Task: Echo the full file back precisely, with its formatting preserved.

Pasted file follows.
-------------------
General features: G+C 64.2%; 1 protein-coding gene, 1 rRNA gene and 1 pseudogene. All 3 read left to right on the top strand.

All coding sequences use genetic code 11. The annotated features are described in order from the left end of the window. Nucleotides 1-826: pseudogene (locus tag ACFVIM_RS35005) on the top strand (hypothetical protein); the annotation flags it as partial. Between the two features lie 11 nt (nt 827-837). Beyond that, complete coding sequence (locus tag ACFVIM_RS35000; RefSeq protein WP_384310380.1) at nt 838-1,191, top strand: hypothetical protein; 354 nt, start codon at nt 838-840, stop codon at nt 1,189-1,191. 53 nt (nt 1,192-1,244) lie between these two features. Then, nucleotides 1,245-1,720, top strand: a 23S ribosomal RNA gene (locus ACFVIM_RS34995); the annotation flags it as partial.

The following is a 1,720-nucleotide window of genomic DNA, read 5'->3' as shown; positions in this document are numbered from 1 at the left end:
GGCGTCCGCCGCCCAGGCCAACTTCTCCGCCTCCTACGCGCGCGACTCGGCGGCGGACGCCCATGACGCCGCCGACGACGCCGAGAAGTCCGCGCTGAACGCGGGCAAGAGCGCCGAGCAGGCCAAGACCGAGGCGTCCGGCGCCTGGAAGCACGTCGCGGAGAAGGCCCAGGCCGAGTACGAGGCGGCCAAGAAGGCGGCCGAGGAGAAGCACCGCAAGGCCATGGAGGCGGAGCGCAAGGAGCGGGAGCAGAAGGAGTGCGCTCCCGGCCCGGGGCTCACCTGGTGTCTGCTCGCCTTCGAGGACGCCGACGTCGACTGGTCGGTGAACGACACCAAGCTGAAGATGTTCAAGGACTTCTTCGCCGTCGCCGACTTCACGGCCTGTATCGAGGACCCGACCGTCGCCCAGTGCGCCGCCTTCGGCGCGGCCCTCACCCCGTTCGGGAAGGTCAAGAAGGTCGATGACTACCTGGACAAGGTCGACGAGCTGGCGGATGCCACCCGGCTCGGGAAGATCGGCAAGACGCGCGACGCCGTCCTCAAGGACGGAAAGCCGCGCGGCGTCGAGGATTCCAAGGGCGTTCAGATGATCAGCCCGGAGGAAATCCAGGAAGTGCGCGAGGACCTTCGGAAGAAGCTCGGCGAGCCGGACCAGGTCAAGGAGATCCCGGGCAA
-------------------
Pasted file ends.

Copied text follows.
General features: G+C 64.2%; 1 protein-coding gene, 1 rRNA gene and 1 pseudogene. All 3 read left to right on the top strand.

All coding sequences use genetic code 11. The annotated features are described in order from the left end of the window. Nucleotides 1-826: pseudogene (locus tag ACFVIM_RS35005) on the top strand (hypothetical protein); the annotation flags it as partial. Between the two features lie 11 nt (nt 827-837). Beyond that, complete coding sequence (locus tag ACFVIM_RS35000; RefSeq protein WP_384310380.1) at nt 838-1,191, top strand: hypothetical protein; 354 nt, start codon at nt 838-840, stop codon at nt 1,189-1,191. 53 nt (nt 1,192-1,244) lie between these two features. Then, nucleotides 1,245-1,720, top strand: a 23S ribosomal RNA gene (locus ACFVIM_RS34995); the annotation flags it as partial.

The following is a 1,720-nucleotide window of genomic DNA, read 5'->3' as shown; positions in this document are numbered from 1 at the left end:
GGCGTCCGCCGCCCAGGCCAACTTCTCCGCCTCCTACGCGCGCGACTCGGCGGCGGACGCCCATGACGCCGCCGACGACGCCGAGAAGTCCGCGCTGAACGCGGGCAAGAGCGCCGAGCAGGCCAAGACCGAGGCGTCCGGCGCCTGGAAGCACGTCGCGGAGAAGGCCCAGGCCGAGTACGAGGCGGCCAAGAAGGCGGCCGAGGAGAAGCACCGCAAGGCCATGGAGGCGGAGCGCAAGGAGCGGGAGCAGAAGGAGTGCGCTCCCGGCCCGGGGCTCACCTGGTGTCTGCTCGCCTTCGAGGACGCCGACGTCGACTGGTCGGTGAACGACACCAAGCTGAAGATGTTCAAGGACTTCTTCGCCGTCGCCGACTTCACGGCCTGTATCGAGGACCCGACCGTCGCCCAGTGCGCCGCCTTCGGCGCGGCCCTCACCCCGTTCGGGAAGGTCAAGAAGGTCGATGACTACCTGGACAAGGTCGACGAGCTGGCGGATGCCACCCGGCTCGGGAAGATCGGCAAGACGCGCGACGCCGTCCTCAAGGACGGAAAGCCGCGCGGCGTCGAGGATTCCAAGGGCGTTCAGATGATCAGCCCGGAGGAAATCCAGGAAGTGCGCGAGGACCTTCGGAAGAAGCTCGGCGAGCCGGACCAGGTCAAGGAGATCCCGGGCAA